He awoke to voices. Opening his eyes, Teldryn found himself in blackness. He outstretched his arm only to find the gesture interrupted by a mass of smooth, hard material. Wood. Wood? “Why am I inside a wooden box?” he thought to himself. Pressing himself against it, he strained against the lid of his prison, but it was to no avail. The voices were there again; too muffled to understand. People? Teldryn ceased his fruitless efforts and instead began to knock against the lid as loudly as he could. “Hello? Is anyone there?” he called out. The voices went silent. A few seconds passed, Teldryn’s knocking not having stopped, for light to flood the coffin as the lid was torn off by two burly men armed with crowbars.
“What by the Holy bloody Heavens are you alive for?” blurted out one of the men, obviously surprised. “I was never dead you fool!” snarled Teldryn, “Who put me in here, and wh-… what day is it? How long have I been trapped in this stupid box?” “Only for a day or two,” said the burliest of the men. “You were found yesterday behind the village temple face-down in the dirt and bleeding from the eyes. Looked like you’d be nabbed by a mugger or something…” “Don’t be daft,” interrupted the least burly of the men, “this here elf is another bloody refugee, who obviously overdid the darkwart that he spent his stolen coin on. We’re better off nailing that lid back on the bloody coffin and shoving the bastard into the ground to rot if you ask me — maybe then he’ll stay dead.” The burliest man gave him an appalled look. “Now hold on a moment, that’s not very nice. You don’t know that, you’re just being nasty and you’re being judgemental! You’re a right idiot sometimes.” “By the Creator’s perky tits am I!” And with that, he gave his burlier friend a right-hook to the jaw the likes of which you’d never seen. “That’s it! You’re done now!” cried the burliest of the two now with a bloodied mouth. Teldryn may have been a degenerate pickpocket with a darkwart addiction, but he was not stupid. Seeing the opportunity, he quickly slipped out of the coffin and into an adjacent corridor, leaving the two men to deal with each other.
The catacombs were maze-like. Bodies, some freshly linened and others now dilapidated skeletons wearing rags, lined the walls in their tens of dozens. The only way in which Teldryn could navigate his way to the entrance was by checking on the ground for any offerings, corridor by corridor. The more offerings, the more likely the corridor was to be accessible, and thus the closer it was to people, and thus the outside. After what seemed like a hour of hurried walking alongside hundreds if not thousands of corpses, he saw the corridor he was presently exploring open up into a wide room. Stepping into the room and turning back, Teldryn saw that there were another twenty or thirty other corridors which led into the same room. “This must be the main chamber,” he said to himself, after which he looked upwards towards a huge statue of a gargoyle hanging from the ceiling. “Damn right.” he continued. His back now turned to the mass of corridors, he walked up several stone steps and into the entrance chamber, hurried passed a small crowd of mourners, and emerged into the daylight.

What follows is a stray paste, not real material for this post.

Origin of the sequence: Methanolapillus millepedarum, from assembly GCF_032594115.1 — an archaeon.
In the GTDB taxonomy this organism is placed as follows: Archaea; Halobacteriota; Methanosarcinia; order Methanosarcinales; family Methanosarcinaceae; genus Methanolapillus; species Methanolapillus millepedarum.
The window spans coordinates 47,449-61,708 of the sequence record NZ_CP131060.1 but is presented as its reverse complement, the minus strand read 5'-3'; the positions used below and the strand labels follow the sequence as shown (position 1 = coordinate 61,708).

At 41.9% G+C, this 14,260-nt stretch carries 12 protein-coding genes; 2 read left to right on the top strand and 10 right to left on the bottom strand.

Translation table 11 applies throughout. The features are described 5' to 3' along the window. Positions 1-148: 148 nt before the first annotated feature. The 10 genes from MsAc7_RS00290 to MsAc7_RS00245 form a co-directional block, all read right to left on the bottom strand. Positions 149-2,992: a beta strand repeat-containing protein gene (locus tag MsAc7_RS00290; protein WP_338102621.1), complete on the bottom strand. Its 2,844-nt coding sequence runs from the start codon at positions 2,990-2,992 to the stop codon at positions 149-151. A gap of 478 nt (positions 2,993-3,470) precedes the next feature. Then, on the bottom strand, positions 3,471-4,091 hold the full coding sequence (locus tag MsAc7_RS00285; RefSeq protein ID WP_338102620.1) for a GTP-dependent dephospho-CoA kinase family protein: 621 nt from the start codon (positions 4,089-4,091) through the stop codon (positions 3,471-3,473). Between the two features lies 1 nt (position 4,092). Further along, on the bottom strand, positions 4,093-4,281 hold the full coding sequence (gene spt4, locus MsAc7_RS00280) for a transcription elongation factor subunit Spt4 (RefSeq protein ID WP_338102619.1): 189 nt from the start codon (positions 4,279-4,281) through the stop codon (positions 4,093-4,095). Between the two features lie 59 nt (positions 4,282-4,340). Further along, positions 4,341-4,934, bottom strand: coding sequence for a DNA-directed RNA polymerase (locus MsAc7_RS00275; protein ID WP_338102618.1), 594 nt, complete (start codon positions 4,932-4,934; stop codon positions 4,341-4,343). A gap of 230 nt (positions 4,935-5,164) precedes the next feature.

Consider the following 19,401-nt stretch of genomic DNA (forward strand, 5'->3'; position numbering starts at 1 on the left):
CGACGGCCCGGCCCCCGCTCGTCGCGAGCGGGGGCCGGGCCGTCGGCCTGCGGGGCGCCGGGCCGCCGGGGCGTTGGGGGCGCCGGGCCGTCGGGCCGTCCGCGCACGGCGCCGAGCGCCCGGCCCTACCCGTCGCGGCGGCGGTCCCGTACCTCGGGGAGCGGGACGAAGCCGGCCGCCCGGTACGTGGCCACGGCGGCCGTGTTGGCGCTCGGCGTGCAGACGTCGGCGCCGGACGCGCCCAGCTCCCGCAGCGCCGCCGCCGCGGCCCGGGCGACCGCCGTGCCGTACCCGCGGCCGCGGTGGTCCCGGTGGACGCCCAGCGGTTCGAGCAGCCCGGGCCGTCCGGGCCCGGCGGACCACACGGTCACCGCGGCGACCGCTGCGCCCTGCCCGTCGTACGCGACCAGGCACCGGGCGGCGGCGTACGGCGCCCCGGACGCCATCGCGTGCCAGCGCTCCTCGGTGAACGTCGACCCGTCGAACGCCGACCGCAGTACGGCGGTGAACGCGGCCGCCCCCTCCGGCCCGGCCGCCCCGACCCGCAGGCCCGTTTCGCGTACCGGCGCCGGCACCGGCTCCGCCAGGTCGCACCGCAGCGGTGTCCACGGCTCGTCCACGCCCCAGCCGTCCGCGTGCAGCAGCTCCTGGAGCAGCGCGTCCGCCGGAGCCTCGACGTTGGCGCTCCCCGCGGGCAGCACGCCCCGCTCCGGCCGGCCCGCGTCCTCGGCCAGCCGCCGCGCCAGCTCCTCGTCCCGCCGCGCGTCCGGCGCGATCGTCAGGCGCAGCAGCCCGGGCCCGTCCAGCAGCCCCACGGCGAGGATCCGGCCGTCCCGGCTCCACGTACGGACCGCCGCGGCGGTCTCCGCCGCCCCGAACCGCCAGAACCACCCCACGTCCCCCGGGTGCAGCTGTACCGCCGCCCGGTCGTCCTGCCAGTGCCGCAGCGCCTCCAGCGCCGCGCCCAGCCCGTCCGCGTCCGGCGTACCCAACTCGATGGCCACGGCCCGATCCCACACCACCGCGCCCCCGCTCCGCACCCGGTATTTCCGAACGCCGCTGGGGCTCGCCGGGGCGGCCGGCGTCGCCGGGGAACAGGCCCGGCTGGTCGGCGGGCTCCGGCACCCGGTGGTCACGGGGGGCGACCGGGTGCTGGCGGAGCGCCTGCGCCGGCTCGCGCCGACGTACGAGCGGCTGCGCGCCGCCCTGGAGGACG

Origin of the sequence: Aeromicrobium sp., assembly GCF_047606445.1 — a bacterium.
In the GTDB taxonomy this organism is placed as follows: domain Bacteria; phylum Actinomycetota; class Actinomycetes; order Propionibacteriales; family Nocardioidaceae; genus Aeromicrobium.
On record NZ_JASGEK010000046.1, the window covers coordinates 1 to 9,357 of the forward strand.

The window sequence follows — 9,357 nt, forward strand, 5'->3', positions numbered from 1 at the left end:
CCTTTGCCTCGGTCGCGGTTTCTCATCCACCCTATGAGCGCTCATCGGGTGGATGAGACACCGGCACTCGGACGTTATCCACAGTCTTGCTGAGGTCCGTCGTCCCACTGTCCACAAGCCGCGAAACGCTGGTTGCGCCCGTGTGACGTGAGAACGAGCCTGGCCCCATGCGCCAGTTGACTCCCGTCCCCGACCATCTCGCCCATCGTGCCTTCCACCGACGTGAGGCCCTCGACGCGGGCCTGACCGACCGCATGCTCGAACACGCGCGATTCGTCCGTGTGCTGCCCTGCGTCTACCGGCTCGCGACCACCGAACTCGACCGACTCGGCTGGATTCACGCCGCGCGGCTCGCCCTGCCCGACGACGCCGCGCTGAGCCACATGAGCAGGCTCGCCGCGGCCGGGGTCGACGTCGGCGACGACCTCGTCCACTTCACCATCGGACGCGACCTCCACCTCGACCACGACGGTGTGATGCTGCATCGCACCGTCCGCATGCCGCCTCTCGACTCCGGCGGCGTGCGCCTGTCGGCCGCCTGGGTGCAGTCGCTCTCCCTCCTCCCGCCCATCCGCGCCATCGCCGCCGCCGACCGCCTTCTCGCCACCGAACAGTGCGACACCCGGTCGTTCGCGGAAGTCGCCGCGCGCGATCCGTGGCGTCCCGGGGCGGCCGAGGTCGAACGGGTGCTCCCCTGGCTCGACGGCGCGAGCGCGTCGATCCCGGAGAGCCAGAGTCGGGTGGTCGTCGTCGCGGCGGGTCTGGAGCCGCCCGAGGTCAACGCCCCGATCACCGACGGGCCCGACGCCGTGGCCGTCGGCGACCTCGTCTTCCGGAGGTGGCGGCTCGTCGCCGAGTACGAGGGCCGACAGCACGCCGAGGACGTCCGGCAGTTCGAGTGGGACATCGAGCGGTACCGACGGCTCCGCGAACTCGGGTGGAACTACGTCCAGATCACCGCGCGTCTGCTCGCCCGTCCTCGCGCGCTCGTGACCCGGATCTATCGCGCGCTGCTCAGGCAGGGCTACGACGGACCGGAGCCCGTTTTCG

In contrast to the dark, dank catacombs, the city square Teldryn emerged into was verdant and gleaming with colour; the midday suns dominating the sky. In the center of the square stood a tall tree adorned with golden leaves, its bark a slightly greying dark blue similar to Teldryn’s skin. On the opposite side of the square to the catacombs sat a rabble of merchants haggling their wares to passers-by, the merchants themselves a strange race of snouted goblin-like creatures covered with silver piercings. And finally, to his right as Teldryn moved out of the catacombs and into the square, loomed a monolithic cathedral, white pillars thrust into the heavens, cyan and aqua-blue windows dotting the structure like jewels. “This doesn’t look like that little village by the coast,” Teldryn thought to himself.